Martin Luther King Jr. writes the Clergymen that have written him a letter disputing his actions in Birmingham. King is disturbed and offended by the Clergymen disagreeing with his purpose in Birmingham. King say he normally does not respond to criticism because it would waste to much precious time, but since these were men of good will he wanted to give his answers to their statements. In Kings letter he appeals to many emotions as pathos, ethos, and logos to appeal to his audience. King starts his letter by saying While confined here in the Birmingham city jail. This is important because King is making a strong point right away in his letter.
He is saying they threw me in jail for what I believe and I am okay with that because I am standing up for what I believe in. He is also saying I am making a sacrifice for the cause of human rights and yet you are disputing my purpose for being here in Birmingham. King does a great job bringing his audience to reality when he talks about how he has been labeled as an outsider coming in by the Clergymen. King argues that he is part of the Southern Christian Leadership Conference serving as their President. King states that they were asked by affiliates in Birmingham to be on call to engage in nonviolent direct-action program if such were deemed necessary . .
. the hour came and we lived up to our promise . . . I was invited here, I am here because I have organization ties here. King definitely feels that he had a genuine purpose to be there because of his organizational ties to the people of the community. Probably more so because of the responsibility to do something about the injustice committed in Birmingham.
Martin Luther King Jr. : Letter From the Birmingham Jail On April 16 th of 1963, an imprisoned Martin Luther King Jr. began to write a response to a letter that was published in a local newspaper from eight clergymen. These men scorned Dr. King s protests calling them unwise and untimely. Through his letter King expressed his ideas and reasons for his actions. Most of his ideas were influenced by ...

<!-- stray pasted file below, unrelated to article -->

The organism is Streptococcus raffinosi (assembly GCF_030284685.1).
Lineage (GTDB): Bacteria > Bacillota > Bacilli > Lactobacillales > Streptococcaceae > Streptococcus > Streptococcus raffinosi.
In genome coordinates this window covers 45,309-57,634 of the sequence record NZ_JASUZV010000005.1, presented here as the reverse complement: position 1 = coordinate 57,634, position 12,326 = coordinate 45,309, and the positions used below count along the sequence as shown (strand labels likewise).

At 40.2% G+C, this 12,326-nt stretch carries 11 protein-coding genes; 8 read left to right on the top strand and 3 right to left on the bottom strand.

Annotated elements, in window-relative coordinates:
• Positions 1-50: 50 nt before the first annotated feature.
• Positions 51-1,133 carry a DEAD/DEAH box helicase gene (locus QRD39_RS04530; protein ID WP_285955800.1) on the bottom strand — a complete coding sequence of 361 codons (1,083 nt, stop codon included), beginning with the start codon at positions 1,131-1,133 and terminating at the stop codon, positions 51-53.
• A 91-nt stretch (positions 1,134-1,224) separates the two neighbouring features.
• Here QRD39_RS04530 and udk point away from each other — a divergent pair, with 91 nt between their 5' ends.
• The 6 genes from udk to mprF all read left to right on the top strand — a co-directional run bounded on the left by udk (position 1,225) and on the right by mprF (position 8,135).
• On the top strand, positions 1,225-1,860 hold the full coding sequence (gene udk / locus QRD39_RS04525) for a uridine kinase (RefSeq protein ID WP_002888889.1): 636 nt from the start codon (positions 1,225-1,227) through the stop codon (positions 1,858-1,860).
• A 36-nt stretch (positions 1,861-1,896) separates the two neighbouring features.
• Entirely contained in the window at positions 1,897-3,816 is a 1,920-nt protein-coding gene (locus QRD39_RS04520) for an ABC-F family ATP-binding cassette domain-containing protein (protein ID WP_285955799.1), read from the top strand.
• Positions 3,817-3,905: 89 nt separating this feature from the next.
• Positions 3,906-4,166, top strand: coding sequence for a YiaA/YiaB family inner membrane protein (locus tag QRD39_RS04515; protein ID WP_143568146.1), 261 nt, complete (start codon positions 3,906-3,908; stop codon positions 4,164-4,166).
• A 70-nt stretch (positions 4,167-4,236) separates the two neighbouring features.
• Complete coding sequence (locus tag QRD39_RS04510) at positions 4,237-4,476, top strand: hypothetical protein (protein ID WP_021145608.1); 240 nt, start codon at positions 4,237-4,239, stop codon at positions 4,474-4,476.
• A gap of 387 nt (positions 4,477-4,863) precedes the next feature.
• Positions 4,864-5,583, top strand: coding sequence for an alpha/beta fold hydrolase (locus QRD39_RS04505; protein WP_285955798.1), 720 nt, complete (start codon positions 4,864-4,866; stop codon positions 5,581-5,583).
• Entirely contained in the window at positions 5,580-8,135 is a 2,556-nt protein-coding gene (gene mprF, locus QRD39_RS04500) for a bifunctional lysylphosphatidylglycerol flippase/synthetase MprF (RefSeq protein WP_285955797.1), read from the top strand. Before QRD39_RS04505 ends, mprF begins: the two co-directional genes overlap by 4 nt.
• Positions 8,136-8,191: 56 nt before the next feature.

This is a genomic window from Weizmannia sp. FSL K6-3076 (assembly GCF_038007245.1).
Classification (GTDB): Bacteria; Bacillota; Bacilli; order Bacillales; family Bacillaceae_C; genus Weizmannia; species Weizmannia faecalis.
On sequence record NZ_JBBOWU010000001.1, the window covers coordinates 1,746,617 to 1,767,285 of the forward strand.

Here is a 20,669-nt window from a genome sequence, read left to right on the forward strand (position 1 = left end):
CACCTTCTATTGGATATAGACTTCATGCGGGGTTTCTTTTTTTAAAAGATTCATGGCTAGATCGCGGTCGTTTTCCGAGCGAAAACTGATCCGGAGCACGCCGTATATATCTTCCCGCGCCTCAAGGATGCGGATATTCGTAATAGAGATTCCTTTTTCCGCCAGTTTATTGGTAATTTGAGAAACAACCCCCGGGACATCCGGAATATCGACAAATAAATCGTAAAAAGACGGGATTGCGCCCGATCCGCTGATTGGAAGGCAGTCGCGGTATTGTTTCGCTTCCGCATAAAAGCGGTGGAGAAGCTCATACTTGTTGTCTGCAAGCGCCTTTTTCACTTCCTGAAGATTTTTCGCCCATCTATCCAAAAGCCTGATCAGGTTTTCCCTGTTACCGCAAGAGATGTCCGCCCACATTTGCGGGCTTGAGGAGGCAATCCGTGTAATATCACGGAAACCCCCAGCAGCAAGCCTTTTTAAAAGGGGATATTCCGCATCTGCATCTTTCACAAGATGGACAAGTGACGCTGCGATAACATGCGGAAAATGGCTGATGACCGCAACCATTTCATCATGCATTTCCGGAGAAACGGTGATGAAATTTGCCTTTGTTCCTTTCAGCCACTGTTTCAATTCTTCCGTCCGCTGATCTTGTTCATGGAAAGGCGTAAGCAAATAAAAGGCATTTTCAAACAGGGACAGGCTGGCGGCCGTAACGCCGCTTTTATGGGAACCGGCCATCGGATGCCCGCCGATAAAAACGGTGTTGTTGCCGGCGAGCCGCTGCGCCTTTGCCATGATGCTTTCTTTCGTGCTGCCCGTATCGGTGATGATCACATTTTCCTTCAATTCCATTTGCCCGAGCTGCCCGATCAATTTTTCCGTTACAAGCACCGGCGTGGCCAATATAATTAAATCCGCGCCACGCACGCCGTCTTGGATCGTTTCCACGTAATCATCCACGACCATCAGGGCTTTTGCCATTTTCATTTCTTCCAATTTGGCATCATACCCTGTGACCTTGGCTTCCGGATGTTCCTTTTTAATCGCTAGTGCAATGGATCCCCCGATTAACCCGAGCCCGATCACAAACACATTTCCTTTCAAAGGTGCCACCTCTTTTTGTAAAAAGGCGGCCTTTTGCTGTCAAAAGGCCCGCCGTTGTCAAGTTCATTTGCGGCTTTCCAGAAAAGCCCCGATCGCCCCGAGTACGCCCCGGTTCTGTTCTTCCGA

King had a strong belief that people should never be oppressed and the people of Birmingham have been oppressed for far to long. King felt that Injustice anywhere is a threat to justice everywhere. In this he was saying that if you allowed the unrighteous treatment of people to occur in one area that it will only spread to new areas and affect more and more people. If people see this unjust treatment being committed with out consequences over and over they will come to accept it as okay and something that is accepted. This would in turn be a great tragedy to all mankind. King brings in to consideration a persons logical thought when he talks about just and unjust laws. King says A just law is a man made code that squares with the moral law or law of God.
An unjust law is a code that is out of harmony with the moral law. The Clergymen express great concern over King is willingness to break laws. King replies that this is an understandable concern since everyone follows the Supreme Court Decision of 1954 that states; public schools are not to be segregated. In other words King is saying the Supreme Court can hand down a just law and yet people do not obey it but yet they expect me to obey an unjust law. In Germany under Adolf Hitler every thing he did was legal and the freedom fighters in Hungry did everything illegally. Aiding a Jew under Hitler was considered illegal.